totally agree with BARNESY4444....IF DRS can't take toll over these things then what's the use of spending so much money on the add to the debate broad should have walked..he was can't compensate what shameless things aussies have done on the field..umpire making an error though a serious one is different and staying at the crease when knowing you are out certainly would daint the spirit of the game...I belive sucontinent players play with more spirit..recall when IAN BELL'S controversial run out was withdrawn by india.. teams and individual should set an example ,guys like tendulkar , dravid, kallis , amla , gilchrist were the true ambassadors of the game and will be forever in every sense.

Posted by   on (July 13, 2013, 17:27 GMT)

Can't see how the two incidents are comparable at all. Have seen the footage of Ramdin's actions and he was part of the team appeal, he clearly tried to hide it too by tossing the ball away and then getting in to the team high fives etc. It was a blatant attempt to influence the umpire.

Broad on the other hand, just did what batsmen have done for years now and stood his ground, waited for the umpire. Unfortunately for him, the umpire's mistake was huge. Should we now tell batsmen that they're expected to walk if it's very obvious but it's not necessary if there is some doubt to spectators?

Further, cricket is structured such that the fielding team needs to petition the umpire but not the batsman, which is why the bowlers/fielders can get away with crazy histrionics, while the batsman is expected to be fatalistic and accept his lot without a peep.

Posted by Cluedin on (July 13, 2013, 17:17 GMT)

If the umpire had raised the finger declaring the batsman out and the spill happened simultaneously, then the decision should remain as out. The umpire could only raise the finger once he had ascertained that the catch was in control. The very action of declaring the batsman out implied that the umpire judged that the catcher was in control.

Posted by disco_bob on (July 13, 2013, 17:10 GMT)

While I agree with the article and I thought it was shameful behaviour for such an obvious edge, I nevertheless must point out there is still a subtle difference with batmen because at what point does a feather transmogrify into a thick edge. Broad was not castigated because he did not walk having knowingly hit the ball, it was because of the blatant gaul due to the amount of bat on it. Had it been a feather then it would just be a murmur on the radar. So then where do you draw the line at the point where we, the public are outraged.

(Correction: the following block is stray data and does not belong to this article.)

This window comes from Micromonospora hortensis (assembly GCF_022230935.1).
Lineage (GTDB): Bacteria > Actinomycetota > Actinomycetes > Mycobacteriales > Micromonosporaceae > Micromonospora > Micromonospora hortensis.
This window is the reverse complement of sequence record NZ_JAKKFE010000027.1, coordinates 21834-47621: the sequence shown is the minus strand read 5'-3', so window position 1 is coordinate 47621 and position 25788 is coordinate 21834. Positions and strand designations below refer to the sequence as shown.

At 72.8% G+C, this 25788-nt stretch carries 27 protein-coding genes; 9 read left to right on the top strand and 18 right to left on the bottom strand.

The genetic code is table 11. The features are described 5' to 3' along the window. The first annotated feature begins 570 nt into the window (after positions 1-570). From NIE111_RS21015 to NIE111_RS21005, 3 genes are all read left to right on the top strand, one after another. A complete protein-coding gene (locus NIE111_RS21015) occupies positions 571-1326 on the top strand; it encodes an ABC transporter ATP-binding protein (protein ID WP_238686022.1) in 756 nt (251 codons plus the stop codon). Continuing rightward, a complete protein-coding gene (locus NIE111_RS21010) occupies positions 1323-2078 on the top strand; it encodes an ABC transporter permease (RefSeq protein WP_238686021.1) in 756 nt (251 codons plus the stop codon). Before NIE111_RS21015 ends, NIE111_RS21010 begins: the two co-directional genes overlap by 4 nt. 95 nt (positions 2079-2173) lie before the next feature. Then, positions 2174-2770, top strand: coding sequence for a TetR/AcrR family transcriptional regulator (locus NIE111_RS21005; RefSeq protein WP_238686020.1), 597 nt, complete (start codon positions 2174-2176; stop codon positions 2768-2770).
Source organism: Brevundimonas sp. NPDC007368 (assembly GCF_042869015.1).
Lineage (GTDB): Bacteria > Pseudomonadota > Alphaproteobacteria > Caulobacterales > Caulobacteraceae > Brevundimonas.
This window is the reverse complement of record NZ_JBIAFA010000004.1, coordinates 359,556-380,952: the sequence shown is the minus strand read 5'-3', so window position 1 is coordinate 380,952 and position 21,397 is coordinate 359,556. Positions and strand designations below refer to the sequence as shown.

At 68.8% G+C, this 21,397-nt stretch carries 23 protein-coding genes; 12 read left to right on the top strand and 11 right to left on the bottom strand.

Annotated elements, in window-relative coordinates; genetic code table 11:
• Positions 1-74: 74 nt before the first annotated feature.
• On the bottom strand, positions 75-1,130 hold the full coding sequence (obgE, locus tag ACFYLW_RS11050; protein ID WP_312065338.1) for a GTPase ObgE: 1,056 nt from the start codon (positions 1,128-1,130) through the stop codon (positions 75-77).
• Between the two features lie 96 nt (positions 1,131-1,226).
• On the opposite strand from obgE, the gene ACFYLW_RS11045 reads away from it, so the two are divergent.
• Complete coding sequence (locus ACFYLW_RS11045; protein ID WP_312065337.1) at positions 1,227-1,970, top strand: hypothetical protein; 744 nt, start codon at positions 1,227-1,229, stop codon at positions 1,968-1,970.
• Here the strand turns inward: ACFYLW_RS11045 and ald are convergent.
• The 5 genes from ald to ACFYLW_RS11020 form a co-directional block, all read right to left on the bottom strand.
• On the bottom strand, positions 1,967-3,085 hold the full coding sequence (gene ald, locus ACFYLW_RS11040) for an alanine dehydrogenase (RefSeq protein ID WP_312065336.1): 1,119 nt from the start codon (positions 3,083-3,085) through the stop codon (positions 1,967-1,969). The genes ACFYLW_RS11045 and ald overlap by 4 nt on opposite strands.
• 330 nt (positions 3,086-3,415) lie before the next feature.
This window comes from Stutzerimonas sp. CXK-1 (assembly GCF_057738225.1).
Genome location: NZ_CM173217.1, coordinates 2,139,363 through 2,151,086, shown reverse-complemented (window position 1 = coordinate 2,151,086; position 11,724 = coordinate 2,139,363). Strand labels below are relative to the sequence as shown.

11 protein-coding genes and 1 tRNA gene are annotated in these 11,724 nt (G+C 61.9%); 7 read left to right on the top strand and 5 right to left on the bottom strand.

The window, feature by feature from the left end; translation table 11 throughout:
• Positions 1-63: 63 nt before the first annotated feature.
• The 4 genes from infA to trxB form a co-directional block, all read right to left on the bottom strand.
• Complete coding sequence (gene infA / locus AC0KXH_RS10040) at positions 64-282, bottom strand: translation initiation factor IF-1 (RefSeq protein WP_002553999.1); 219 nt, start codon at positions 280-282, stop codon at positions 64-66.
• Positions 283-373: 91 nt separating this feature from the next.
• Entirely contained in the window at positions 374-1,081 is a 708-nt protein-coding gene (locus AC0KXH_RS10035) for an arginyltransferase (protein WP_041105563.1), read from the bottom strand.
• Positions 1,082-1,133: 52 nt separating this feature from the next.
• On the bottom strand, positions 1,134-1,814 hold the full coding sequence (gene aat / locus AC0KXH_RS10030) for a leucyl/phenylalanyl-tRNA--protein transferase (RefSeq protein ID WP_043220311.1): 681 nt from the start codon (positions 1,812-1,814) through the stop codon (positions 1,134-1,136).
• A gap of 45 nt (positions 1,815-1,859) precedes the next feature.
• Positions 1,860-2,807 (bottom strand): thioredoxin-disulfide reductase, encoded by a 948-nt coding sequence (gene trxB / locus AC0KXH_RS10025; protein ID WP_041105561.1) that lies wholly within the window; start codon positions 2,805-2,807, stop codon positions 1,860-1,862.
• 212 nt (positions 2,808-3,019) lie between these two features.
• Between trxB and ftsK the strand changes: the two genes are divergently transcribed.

Posted by   on (July 13, 2013, 16:42 GMT)

Why can the third umpire over rule an out decision if a no ball is missed, but not a blatantly incorrect not out decision, without having the fielding team ask for a review.

The same rules and standards should be applied to all uses of the DRS.

Posted by zxaar on (July 13, 2013, 15:54 GMT)

5***** for the article. Spot on.

Posted by lefty84 on (July 13, 2013, 15:43 GMT)

Spot on observation. The question was never on whether Stuart Broad was correct in staying put. The real problem here is with ICC and its officials selectively applying the 'So called spirit of the game" at their convenience.

Either we make the law uniform and punish guilty batsmen, bowlers and fielders or we let the umpires and technology decide the outcome and stop this nonsense of upholding the spirit which is becoming an oxymoron.

Posted by Barnesy4444 on (July 13, 2013, 15:26 GMT)

From what I've read the decision to suspend Ramdin over this was wrong.

DRS is being abused. It's being used as a tactic by players to try and overturn 50-50 decisions at critical moments of games. DRS should be changed in 2 ways: 1) Umpires should be the only ones allowed to ask for a review of decisions. 2) If the 3rd umpire notices an obvious error they should have the power to intervene.

Posted by   on (July 13, 2013, 15:16 GMT)

absolutely spot on, great piece

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Brydon CoverdaleClose
Brydon Coverdale Assistant Editor Possibly the only person to win a headline-writing award for a title with the word "heifers" in it, Brydon decided agricultural journalism wasn't for him when he took up his position with ESPNcricinfo in Melbourne. His cricketing career peaked with an unbeaten 85 in the seconds for a small team in rural Victoria on a day when they could not scrounge up 11 players and Brydon, tragically, ran out of partners to help him reach his century. He is also a compulsive TV game-show contestant and has appeared on half a dozen shows in Australia.